Seesaw— Beth Hart and Joe Bonamassaseesaw

Bonamassa continues to tone down his busy-busy-busy guitar noodling (he’s generally not an adherent of the idea that the space between notes might be the most important part of the blues), and he’s rhythmically tighter than usual, though that sense of restraint tips to the edge of blandness. Hart’s vocals are still marked more by her swaggering ultra-retro delivery than by any particular sense of nuance or grasp. The song choices veer away from the obvious here and there (“Sunday Kind of Love”?), but any woman who wants to take on Tina Turner, Al Green, Lucinda Williams, Aretha Franklin and Billie Holiday should probably take it one step at a time; by the time we get to “Strange Fruit,” she really does sound overwhelmed. Not a terrible album by any means, but I half suspect that the only reason I took the time to write about it was to have an excuse to post the album cover.


Hey, Everybody Likes Free…

garage_swimGarage Swim— Various Artists

It’s not necessary to be familiar with Adult Swim, or to particularly like Dr. Pepper, to be appreciative of their teaming up to provide this free downloadable sampler of contemporary garage-rock bands. There’s a few more or less familiar names (Black Lips, King Khan), but mostly it’s fifteen lovely slabs of loud, raw, raggedy shit; occasionally competent, always energetic, paying tribute to mentors ranging from Sky Saxon to Tom Verlaine to Lux Interior. Covered in Ice goes in for a bit of rough power pop in “King Louie’s Missing Monuments,” JEFF the Brotherhood invokes Blue Cheer on “Melting Place,” The Gories rewrite the Velvets’ “Run Run Run” into the sneaky “On the Run,” and Mind Spiders’ “They Lie” is right out of the first wave of post-Pistols Britpunk. And, frankly, the whole thing is worth the price (you’ll note what I did there) for King Khan’s two contributions: the open-hearted “Strange Ways” and the slinky “Discreate Disguise.”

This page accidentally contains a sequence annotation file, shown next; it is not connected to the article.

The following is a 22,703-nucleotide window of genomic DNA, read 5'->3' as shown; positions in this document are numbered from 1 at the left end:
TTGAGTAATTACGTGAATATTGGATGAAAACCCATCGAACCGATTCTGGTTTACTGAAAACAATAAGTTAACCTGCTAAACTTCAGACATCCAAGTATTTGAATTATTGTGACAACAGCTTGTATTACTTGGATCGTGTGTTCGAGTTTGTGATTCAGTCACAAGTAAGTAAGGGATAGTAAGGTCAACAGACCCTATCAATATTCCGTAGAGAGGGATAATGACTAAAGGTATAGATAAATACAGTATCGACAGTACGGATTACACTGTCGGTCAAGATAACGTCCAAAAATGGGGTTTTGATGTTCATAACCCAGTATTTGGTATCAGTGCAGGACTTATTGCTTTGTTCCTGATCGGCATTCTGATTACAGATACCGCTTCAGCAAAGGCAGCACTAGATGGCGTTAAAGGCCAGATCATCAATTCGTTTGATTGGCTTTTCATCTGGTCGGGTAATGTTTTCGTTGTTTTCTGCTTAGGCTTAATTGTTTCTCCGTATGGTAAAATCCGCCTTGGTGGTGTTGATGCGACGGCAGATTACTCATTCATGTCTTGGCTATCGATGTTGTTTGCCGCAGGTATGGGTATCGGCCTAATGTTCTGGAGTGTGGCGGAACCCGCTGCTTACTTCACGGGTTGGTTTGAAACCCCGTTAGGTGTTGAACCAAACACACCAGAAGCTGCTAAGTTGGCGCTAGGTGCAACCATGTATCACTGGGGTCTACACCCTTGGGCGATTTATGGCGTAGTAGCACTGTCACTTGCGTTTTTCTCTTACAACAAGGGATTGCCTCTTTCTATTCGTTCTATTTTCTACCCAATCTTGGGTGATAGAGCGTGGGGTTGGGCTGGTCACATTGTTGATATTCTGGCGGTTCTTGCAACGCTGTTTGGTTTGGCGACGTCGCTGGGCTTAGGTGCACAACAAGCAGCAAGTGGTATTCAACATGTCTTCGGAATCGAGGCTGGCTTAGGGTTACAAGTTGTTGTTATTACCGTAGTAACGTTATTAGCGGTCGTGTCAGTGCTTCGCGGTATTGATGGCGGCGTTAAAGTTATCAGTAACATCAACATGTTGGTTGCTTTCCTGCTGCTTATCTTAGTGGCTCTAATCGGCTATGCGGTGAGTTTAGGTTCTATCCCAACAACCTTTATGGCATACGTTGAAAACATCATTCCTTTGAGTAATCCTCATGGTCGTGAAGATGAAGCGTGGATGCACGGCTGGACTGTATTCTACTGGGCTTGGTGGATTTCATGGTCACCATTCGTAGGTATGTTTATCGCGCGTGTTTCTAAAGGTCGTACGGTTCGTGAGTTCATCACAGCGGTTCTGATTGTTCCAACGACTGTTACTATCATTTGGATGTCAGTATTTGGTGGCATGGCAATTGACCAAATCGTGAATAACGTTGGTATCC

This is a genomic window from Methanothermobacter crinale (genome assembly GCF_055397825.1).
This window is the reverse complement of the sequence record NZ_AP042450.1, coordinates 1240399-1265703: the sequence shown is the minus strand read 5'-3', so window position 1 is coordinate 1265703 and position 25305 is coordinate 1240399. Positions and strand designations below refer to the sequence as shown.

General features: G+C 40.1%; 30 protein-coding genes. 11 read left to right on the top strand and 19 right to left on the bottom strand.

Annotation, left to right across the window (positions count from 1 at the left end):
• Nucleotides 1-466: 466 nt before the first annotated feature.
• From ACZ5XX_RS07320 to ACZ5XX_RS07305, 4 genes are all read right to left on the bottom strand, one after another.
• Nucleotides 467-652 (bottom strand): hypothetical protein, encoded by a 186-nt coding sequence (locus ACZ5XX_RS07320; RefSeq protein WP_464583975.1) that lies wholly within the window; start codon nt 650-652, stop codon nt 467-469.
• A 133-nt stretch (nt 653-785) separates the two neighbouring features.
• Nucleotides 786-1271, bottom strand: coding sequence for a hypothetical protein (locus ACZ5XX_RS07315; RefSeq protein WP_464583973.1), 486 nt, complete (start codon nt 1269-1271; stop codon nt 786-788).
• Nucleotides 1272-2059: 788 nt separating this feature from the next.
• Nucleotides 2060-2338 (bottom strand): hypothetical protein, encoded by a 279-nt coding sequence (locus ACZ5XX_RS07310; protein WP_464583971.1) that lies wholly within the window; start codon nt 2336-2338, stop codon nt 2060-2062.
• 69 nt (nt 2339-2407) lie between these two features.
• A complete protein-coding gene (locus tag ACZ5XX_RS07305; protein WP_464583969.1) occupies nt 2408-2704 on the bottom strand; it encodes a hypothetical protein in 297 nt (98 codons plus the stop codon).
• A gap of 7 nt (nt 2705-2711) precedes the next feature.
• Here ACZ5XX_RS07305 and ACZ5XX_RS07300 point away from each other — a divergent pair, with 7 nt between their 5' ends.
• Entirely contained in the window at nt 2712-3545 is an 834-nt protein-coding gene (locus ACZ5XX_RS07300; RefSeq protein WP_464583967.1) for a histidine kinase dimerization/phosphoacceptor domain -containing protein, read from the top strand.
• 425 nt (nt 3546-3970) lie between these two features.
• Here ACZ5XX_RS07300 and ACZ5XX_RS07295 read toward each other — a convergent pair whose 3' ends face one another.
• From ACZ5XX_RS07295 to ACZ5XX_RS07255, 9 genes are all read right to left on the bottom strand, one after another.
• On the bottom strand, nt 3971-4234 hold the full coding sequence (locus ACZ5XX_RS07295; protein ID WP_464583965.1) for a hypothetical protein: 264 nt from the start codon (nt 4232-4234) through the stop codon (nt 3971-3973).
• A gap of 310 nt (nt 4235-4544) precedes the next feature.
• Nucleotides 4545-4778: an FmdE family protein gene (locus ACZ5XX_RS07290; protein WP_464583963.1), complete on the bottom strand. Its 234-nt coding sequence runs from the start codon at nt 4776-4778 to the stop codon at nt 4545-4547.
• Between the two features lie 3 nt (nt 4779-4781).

Other Notable 5/21 Releases

Baby Caught the Bus, Clairy Browne & the Bangin’ Rackettes
A Bad Girl in Harlem, New Politics
The Beach Boys Live – The 50th Anniversary Tour
Black Dog Barking, Airbourne
Defcon 5…4…3…2…1, Man or Astroman?
Epic Obsession, Burning Rain
Excuse My French, French Montana
Flash Featuring Ray Bennett & Colin Carter
Forward, Brand New Heavies
Genesis, Chieli Minucci & Special Efx
Go Back Home, Audra McDonald
The Greatest Generation, The Wonder Years
Heres Willy Moon, Willy Moon
Howl, JC Brooks & The Uptown Sound
Impersonator, Majical Cloudz
Land of New Hope, Timo Tolkki’s Avalon
Lay My Soul to Waste, Pale Horse Named Death
LOVE LUST FAITH + DREAMS, Thirty Seconds To Mars
Me, James McCartney
Quartette Humaine, Bob James & David Sanborn
Sailing the Seas of Cheese, Primus (also available on audio cassette!)
Steelhammer, U.D.O.
Talon of the Hawk, Front Bottoms
Tap: John Zorn’s Book of Angels, Vol. 20, Pat Metheny
Tour De Force, Poodles
True Believers, Darius Rucker
Vanishing Americans, Indigenous